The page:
Last day of Marble Arch occupation spent discussing a revolution with ecology at its centre

Extinction Rebellion protesters in London on Friday 19th April.
Tom Anderson

Extinction Rebellion (XR) activists spent the last day of their occupation of Marble Arch discussing revolution with activists from the Kurdish freedom movement. The Marble Arch occupiers had invited Kurdish activists and their supporters to run a workshop on creating a revolution based on democracy, ecology and women’s freedom.

XR has held a ten-day-long occupation of several sites in London. Their protests are demanding action on climate change. The key demand is that the government set up a Citizens’ Assembly on climate and ecological justice.

“Social ecology is a central pillar of the Kurdish Freedom Movement’s philosophy”

Kurdish activists and their supporters welcomed the invitation from XR. Jack Eyre, an organiser for London Kurdistan Solidarity, said in a press release: 

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Extinction Rebellion and the Kurdish Freedom Movement stand together as broadly aligned movements. Just as XR focuses on tackling the climate and ecological emergencies, social ecology is a central pillar of the Kurdish Freedom Movement’s philosophy, derived from [imprisoned Kurdish leader] Abdullah Öcalan

Organisers from the Kurdistan Students Union, Kurdistan Solidarity Network and Women’s Strike Assembly spoke to a crowd of over 100 people about the history of the Kurdish freedom struggle and the thousands of people around the world who are on hunger strike to end the solitary confinement of Abdullah Öcalan in Turkey.

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Discussing an ecological revolution

The activists then split into group workshops to discuss the Kurdish freedom movement’s core issues: democratic confederalism, women’s freedom and ecology.

Democratic confederalism is the practice of governing society from the bottom up, through autonomous communes cooperating together. And it is the basis of the ongoing progressive revolution in Rojava (northern Syria).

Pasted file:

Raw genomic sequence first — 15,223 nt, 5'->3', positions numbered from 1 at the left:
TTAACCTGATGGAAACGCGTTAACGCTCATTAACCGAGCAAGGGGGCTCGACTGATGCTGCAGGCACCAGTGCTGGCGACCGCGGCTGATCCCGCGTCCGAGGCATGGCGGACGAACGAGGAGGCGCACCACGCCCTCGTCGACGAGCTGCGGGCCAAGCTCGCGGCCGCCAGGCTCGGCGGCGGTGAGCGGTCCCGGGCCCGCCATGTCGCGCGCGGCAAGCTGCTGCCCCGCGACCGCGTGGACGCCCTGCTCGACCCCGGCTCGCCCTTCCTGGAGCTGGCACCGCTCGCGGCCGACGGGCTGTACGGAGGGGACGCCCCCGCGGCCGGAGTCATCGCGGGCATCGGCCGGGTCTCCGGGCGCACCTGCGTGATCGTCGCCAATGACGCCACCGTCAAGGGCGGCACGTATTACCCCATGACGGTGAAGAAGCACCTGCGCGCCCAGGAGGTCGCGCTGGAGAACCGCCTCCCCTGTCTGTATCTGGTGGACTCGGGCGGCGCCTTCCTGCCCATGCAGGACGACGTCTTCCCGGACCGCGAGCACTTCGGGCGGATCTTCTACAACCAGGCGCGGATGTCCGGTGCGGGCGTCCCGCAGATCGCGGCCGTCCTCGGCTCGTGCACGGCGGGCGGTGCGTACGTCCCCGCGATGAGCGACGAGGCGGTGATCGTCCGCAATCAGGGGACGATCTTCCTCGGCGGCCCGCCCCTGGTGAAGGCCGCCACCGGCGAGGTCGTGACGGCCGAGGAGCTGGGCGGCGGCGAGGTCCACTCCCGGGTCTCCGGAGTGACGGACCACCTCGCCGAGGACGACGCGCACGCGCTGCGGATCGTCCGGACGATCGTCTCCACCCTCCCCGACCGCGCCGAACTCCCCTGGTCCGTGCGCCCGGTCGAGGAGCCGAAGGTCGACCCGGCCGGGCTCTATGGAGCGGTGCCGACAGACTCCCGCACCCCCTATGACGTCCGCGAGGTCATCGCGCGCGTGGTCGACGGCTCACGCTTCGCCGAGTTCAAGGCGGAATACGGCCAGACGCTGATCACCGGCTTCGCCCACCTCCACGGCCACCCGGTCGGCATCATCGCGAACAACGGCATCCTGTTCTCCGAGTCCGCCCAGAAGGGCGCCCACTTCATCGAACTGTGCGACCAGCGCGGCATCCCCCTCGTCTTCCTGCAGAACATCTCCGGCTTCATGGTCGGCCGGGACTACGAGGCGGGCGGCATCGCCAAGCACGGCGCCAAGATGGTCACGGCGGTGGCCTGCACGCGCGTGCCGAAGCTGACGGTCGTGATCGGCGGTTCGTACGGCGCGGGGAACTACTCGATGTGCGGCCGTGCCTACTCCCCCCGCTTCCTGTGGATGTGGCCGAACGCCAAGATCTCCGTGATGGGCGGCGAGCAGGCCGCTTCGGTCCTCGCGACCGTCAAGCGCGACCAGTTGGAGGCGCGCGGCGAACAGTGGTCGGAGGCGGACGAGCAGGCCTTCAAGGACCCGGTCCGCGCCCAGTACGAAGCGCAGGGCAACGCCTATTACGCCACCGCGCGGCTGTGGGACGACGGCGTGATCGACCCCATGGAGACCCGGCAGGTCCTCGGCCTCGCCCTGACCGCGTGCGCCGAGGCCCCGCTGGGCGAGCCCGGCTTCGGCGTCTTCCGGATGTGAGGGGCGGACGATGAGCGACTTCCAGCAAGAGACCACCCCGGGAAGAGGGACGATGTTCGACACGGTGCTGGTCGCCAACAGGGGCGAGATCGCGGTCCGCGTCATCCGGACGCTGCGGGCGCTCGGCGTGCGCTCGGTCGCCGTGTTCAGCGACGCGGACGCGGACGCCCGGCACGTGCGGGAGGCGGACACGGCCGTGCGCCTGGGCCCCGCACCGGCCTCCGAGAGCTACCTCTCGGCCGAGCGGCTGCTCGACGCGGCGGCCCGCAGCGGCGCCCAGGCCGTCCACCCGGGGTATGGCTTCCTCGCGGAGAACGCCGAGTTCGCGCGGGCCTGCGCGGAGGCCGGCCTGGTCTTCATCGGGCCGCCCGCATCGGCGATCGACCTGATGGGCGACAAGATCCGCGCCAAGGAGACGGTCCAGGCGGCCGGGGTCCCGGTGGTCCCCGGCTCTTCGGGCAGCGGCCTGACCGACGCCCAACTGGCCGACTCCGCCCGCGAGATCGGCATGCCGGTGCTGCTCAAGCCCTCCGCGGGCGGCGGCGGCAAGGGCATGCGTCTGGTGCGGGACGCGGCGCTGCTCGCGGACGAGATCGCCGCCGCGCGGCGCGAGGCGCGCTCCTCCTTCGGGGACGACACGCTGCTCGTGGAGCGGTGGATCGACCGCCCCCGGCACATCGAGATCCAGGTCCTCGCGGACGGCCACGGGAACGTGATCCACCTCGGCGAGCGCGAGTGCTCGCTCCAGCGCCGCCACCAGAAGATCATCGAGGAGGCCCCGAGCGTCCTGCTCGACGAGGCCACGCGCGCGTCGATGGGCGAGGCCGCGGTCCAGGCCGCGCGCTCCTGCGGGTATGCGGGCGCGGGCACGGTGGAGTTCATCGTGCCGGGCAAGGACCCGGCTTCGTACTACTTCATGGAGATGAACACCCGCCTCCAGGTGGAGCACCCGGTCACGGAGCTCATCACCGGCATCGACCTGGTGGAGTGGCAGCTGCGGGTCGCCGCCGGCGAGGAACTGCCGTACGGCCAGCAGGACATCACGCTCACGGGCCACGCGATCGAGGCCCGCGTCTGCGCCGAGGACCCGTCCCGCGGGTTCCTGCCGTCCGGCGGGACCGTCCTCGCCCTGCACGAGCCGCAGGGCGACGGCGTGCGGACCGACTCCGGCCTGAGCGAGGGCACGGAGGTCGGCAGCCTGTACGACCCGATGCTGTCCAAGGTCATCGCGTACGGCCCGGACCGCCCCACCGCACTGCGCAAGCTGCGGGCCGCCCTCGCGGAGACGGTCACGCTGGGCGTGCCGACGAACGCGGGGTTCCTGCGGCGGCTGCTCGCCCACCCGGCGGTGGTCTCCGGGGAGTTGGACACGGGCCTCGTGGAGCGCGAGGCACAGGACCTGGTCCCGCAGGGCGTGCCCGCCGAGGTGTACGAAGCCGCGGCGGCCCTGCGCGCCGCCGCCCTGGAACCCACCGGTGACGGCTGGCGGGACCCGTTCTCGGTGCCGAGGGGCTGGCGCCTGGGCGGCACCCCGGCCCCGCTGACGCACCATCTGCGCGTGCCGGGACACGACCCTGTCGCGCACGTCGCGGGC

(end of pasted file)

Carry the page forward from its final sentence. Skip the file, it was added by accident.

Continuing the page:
Sara Smith from the Kurdistan Solidarity Network’s Ecology Working Group told The Canary:
The workshop was received with great enthusiasm; despite the tents being packed down around us and the general feeling of winding down, 100 people sat and stood to learn about a concise history of the Kurdish freedom movement, democratic confederalism, the women’s revolution, the ecological pillar of the revolution and international solidarity. Afterwards, people split into groups to discuss in depth the above pillars and how the three forms of domination – the nation state, capitalism, and patriarchy – manifest in our lives, countries and communities; and how the three principles of direct democracy, gender liberation, and social ecology can help overcome them. The feedback from the groups reflected the need for intersectional views on struggle and liberation.
The Rojava revolution is relevant to all of our ecological struggles

On social media, some people questioned the relevance of the politics of the Kurdish freedom struggle to XR’s movement against climate change. But as one person commented:

Mass extinction is a worldwide issue, and Rojava is working toward building an ecological, low impact society. I don’t see how it doesn’t align with the cause. If you don’t think giving a voice to people literally fighting… for their lives is good PR, idk what to tell you

Indeed, the revolutionary ideas of Rojava are extremely relevant to those of us who want to create a more ecological and just society. The revolution has created a society where people organise via a network of communes which send delegates from neighbourhoods to citywide and regional levels. This revolutionary system enables people to discuss the issues affecting their lives, find solutions and implement them. And ecology is a core principle of the revolution, as The Canary reported previously.

The communes are already putting these ecological ideas into practice; even in the midst of the ongoing war. The Internationalist Commune of Rojava, for example, is trying to combat the damage caused by over-reliance on wheat monoculture and pesticides by planting tens of thousands of trees. The tree planting is part of an initiative called ‘Make Rojava Green Again’.

Dealing with the ecological crisis needs revolutionary change from the grassroots

The communes of Rojava are a great example of how ecology and politics are closely bound together. Learning from the experience in Rojava can provide a structure for people to look for solutions to our current ecological crises.

If we are going to move beyond this crisis, we need to see that climate breakdown is a political issue. We will need to create structures that put the power in the hands of people at a grassroots level. And there is a lot we can learn from the Kurdish freedom struggle in taking the first steps along that path.

Featured image via Jwslubbock/Wikimedia Commons

Get involved

  • Learn more about the ‘Make Rojava Green Again’ initiative.
  • Get involved in your local Kurdistan Solidarity group.
  • Find out how to take action to defend the Rojava revolution.

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